Team Orange continues construction on Casa del Sol. Steve Zylius/UCI

EVENT: Media, come take a sneak peek at Casa del Sol, the solar-powered, drought-resistant home that 100 students from UCI, Chapman University, Irvine Valley College and Saddleback College have designed and built for the U.S. Department of Energy Solar Decathlon. Working in scorching heat and drenching storms, they have constructed a house patterned after the California golden poppy that can harvest the hot rays of the sun and capture and use every drop of El Nino rain.

Team Orange is Southern California’s “hometown” entry in the grueling national competition. The students will begin dismantling the house Thursday to truck the pieces over to the Orange County Great Park starting line by 6 a.m. Sept. 28 and then reassemble the entire home in just nine days. Come see their hard work before they pull out the hammers.

WHEN/WHERE: 9:30 a.m. Thursday, Sept. 17, Irvine Valley College, 5500 Irvine Center Drive, Irvine ( Go behind CEC building at the northeast corner of campus (near Jeffrey Road and Irvine Center Drive) to lot 3/4. Find construction site sign saying “Solar Decathlon Parking.”

INFORMATION: Media planning to attend should contact Janet Wilson at 949-824-3969, 213-880-8948 or to obtain a parking permit. High-definition B-roll footage and high-resolution photos will be available.

BACKGROUND: The U.S. Department of Energy Solar Decathlon is a biennial event challenging student teams to build the best-designed, most affordable, net-zero home. As many as 100,000 visitors are expected at the Orange County Great Park between Oct. 8 and 18 to tour Casa del Sol and other student-created houses. Winners will be announced Oct. 17.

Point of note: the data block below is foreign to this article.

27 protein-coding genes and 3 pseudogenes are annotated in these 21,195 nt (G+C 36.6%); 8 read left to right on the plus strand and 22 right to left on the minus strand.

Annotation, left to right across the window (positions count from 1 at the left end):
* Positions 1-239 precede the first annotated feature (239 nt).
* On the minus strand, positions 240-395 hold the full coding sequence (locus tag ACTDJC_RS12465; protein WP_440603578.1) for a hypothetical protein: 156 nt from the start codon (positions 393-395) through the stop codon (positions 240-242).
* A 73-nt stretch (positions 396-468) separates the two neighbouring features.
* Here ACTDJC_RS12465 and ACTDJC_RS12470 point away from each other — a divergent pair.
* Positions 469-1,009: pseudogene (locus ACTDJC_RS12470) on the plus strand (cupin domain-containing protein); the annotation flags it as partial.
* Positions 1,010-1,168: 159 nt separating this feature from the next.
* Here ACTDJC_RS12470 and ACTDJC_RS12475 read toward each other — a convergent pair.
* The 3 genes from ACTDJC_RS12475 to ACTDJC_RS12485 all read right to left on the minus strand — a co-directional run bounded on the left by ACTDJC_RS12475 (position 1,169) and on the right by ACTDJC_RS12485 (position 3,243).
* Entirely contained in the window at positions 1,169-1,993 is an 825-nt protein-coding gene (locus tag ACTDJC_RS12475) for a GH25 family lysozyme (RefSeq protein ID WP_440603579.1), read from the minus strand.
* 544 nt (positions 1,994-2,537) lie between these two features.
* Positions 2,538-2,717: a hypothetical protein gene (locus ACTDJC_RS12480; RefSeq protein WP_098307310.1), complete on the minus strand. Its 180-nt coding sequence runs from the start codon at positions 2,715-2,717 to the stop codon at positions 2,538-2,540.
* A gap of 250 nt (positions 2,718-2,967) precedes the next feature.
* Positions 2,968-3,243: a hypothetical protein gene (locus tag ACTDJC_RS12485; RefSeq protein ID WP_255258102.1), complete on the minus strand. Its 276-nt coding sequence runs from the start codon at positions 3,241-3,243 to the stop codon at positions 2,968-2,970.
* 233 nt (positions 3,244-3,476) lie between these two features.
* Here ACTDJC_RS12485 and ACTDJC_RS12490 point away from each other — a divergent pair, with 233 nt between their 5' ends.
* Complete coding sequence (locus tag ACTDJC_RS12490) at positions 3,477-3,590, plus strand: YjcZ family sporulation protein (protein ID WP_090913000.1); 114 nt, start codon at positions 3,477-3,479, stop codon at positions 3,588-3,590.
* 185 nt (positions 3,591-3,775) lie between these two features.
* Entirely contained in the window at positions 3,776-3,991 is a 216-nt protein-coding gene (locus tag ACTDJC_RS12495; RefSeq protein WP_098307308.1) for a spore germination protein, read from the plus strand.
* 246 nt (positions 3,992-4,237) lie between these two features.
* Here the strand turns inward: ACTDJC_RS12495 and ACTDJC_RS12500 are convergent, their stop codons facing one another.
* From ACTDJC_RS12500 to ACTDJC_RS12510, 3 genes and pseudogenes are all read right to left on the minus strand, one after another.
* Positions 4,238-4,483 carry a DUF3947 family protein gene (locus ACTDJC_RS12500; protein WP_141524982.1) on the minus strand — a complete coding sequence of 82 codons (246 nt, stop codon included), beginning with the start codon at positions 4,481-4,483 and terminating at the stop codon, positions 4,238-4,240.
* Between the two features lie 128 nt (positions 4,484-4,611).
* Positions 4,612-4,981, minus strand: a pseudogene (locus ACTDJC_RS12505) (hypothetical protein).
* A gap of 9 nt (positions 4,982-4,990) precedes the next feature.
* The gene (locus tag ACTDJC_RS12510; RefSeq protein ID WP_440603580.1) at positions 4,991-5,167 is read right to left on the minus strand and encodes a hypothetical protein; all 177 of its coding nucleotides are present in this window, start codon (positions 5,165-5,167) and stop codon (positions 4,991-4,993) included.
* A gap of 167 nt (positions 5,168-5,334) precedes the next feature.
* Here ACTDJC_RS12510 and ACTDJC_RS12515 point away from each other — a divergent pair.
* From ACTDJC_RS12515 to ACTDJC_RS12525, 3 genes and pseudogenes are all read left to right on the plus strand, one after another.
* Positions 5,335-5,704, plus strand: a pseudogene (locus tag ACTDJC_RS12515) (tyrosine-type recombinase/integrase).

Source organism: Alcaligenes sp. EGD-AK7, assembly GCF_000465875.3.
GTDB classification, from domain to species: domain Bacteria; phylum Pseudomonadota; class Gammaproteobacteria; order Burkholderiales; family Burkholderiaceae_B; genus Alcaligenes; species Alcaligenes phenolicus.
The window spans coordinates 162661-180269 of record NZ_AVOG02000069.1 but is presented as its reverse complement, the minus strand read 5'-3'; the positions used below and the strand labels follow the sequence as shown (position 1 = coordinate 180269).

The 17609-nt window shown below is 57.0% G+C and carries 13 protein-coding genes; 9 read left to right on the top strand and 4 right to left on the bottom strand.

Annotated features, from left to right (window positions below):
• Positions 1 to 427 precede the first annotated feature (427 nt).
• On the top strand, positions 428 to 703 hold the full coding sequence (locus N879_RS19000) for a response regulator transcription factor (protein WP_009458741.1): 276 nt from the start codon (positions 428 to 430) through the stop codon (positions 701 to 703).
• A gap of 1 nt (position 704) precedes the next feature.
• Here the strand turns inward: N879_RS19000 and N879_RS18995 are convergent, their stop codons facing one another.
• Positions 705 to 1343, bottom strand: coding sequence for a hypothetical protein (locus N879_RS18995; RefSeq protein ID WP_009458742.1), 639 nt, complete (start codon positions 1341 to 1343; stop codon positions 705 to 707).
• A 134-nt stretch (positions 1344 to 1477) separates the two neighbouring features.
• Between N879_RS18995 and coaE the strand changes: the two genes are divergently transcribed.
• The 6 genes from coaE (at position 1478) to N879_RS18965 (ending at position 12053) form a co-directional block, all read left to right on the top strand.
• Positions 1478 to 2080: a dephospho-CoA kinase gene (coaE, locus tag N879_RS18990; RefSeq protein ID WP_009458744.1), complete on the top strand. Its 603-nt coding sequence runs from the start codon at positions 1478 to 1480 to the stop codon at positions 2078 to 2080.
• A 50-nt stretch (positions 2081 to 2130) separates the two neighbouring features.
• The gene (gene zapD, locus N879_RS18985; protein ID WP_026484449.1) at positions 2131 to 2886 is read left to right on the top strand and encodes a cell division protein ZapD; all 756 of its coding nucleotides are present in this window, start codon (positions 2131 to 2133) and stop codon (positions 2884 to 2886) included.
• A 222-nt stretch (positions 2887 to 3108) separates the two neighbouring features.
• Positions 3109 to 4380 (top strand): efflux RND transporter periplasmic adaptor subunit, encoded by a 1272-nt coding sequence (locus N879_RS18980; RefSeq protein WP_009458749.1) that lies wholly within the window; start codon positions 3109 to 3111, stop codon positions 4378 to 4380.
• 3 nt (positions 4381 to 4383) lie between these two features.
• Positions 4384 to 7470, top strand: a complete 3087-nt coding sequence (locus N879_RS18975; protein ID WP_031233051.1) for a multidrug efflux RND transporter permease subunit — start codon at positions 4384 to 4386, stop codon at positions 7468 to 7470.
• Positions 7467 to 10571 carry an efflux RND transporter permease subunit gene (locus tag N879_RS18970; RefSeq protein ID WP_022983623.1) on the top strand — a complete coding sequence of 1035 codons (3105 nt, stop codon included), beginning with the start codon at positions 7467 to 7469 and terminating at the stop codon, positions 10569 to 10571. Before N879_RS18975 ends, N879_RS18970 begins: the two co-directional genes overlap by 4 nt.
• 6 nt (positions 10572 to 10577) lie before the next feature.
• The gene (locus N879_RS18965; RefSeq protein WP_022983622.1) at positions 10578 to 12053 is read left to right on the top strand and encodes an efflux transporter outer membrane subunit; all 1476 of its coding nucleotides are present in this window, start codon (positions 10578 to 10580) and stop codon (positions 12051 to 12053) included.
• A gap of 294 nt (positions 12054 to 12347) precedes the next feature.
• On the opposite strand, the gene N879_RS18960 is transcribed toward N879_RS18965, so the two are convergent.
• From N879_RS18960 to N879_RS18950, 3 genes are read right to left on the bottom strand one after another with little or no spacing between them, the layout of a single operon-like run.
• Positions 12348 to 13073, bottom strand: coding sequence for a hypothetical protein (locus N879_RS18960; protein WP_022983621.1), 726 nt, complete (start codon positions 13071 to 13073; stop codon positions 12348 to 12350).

Jack Brouwer
UCI professor of mechanical and aerospace engineering Jack Brouwer and UCI mechanical engineering major Teagan Barnes test the plumbing system to make sure it’s working.
Steve Zylius/UCI

A first-ever contest innovation by Team Orange is the inclusion of a inverter that directly powers an electric car from rooftop panels, avoiding significant power losses caused by switching between AC and DC, as most homes do. Air conditioning comes from chilled ceiling water pipes that obtain cold water from a thermo-incline water tank and a cutting-edge evaporative chiller. In response to California’s drought, rainwater and gray-water catchment tanks capture everything from dishwater to storm runoff to irrigate vertical landscaping. Passive solar elements include panels that open and close like petals to maximize shade and privacy and a brise soleil on the eastern side to block dusty Santa Ana winds.